Conserving the Nature of America

News Release

U. S. Fish and Wildlife Service Completes 14 Five Year Reviews - Recommends Downlisting for One Species; No Change for Thirteen Others

May 12, 2008


Division of Public Affairs
External Affairs
Telephone: 703-358-2220

The U.S. Fish and Wildlife Service (Service) today announced the completion of 5-year reviews for 14 species in California. Of the reviews being announced today, the Service has recommended downlisting for the San Clemente larkspur from endangered to threatened. The Service has recommended no change in status for the 13 other species reviewed.

These 5-year reviews were undertaken as required by section 4(c)(2)(A) of the Endangered Species Act (Act). This list of completed reviews incorporates species that were noticed for review on July 7, 2005, March 22, 2006, and Feb. 14, 2007. The 5-year review constitutes a recommendation by the Service. Any change in the listing status will require a separate rulemaking process.

More information about the species included in this announcement is found online: Gowen cypress, Monterey gilia, and Morro manzanita [Ventura Fish and Wildlife Office]. Ash-grey (Indian) paintbrush, Bear Valley sandwort, California taraxacum, San Clemente larkspur, San Jacinto Valley crownscale, southern mountain buckwheat, willowy monardella, El Segundo blue butterfly, Palos Verdes blue butterfly, and Delhi Sands flower-loving fly [Carlsbad Fish and Wildlife Office]. Behrens silverspot butterfly [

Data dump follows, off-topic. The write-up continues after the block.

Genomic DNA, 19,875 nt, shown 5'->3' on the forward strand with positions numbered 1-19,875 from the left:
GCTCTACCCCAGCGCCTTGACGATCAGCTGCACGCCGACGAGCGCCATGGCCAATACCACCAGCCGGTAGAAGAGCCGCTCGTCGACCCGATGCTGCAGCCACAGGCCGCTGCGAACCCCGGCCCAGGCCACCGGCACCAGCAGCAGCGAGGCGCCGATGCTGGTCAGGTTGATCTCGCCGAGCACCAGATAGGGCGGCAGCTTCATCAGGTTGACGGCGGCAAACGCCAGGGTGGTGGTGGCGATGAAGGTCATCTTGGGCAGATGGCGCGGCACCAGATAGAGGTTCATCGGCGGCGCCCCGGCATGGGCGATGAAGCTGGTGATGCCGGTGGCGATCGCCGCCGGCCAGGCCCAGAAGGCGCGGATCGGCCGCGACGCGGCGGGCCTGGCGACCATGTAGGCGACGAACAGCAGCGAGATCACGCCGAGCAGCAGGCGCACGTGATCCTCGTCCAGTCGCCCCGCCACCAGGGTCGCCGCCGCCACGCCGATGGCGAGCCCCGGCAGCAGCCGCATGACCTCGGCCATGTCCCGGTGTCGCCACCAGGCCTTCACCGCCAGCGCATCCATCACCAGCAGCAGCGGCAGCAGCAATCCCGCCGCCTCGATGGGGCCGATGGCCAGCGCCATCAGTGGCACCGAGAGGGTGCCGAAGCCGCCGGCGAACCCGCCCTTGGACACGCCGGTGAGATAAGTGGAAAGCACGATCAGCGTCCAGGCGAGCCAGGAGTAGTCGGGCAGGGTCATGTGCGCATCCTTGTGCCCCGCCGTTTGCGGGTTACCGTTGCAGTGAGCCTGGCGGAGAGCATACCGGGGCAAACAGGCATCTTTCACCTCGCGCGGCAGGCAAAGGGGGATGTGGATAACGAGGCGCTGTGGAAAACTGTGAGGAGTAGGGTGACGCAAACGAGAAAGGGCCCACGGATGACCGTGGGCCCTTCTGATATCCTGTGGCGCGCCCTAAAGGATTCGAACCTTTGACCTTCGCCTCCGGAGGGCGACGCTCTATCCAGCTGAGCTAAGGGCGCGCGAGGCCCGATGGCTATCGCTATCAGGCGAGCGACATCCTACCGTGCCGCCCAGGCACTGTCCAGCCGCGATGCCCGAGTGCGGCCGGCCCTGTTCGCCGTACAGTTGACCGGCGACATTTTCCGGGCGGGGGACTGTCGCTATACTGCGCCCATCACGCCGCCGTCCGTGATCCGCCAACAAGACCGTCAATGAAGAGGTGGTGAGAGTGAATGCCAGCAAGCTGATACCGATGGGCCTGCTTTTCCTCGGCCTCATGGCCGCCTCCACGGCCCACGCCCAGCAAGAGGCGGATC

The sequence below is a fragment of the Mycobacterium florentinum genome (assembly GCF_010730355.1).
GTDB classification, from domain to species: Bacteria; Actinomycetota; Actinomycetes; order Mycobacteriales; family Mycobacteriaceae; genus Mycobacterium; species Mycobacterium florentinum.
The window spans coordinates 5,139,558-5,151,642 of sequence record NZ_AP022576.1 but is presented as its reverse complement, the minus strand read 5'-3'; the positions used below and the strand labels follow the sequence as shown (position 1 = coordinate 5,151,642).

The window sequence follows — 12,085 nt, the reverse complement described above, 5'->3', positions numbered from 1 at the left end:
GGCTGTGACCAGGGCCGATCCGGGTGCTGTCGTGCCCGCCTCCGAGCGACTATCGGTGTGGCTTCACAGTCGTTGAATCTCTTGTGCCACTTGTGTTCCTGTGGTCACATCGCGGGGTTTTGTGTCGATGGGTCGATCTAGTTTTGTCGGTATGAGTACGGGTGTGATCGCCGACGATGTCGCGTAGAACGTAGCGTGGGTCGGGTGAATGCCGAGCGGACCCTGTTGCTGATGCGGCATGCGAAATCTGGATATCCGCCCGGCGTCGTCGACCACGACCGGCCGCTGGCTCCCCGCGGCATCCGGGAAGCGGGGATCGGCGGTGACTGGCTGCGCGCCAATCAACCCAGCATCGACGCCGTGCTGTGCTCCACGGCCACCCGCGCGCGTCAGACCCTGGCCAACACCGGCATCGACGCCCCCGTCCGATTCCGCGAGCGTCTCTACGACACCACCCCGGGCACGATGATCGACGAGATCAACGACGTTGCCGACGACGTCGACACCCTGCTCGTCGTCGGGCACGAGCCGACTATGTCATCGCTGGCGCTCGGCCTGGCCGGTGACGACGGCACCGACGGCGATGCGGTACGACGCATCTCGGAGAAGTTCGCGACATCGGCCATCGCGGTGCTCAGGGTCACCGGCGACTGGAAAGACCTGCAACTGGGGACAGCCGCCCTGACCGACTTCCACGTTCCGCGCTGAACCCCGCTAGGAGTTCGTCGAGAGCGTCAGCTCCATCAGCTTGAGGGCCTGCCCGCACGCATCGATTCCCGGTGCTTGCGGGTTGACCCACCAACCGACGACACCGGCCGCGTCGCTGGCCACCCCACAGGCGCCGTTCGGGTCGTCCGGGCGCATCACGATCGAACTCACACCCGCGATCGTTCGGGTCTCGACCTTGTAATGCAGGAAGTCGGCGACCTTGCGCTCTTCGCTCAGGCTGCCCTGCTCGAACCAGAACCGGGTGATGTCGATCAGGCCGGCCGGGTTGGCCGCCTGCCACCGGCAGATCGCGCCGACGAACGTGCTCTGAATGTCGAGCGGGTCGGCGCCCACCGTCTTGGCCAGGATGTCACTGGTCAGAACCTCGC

Under the Act, the Service maintains a list of endangered and threatened wildlife and plant species at 50 CFR 17.11 (for animals) and 17.12 (for plants). The Act also requires that we conduct a review of listed species at least once every five years and on the basis of such reviews determine whether or not any species should be removed from the List (delisted), or reclassified from endangered to threatened (downlisted) or from threatened to endangered (uplisted). Any change in federal classification requires a separate rulemaking process distinct from the 5-year review.

Information contained in older news items may be outdated. These materials are made available as historical archival information only. Individual contacts have been replaced with general External Affairs office information. No other updates have been made to the information and we do not guarantee current accuracy or completeness.

The mission of the U.S. Fish and Wildlife Service is working with others to conserve, protect, and enhance fish, wildlife, plants, and their habitats for the continuing benefit of the American people. We are both a leader and trusted partner in fish and wildlife conservation, known for our scientific excellence, stewardship of lands and natural resources, dedicated professionals, and commitment to public service. For more information on our work and the people who make it happen, visit

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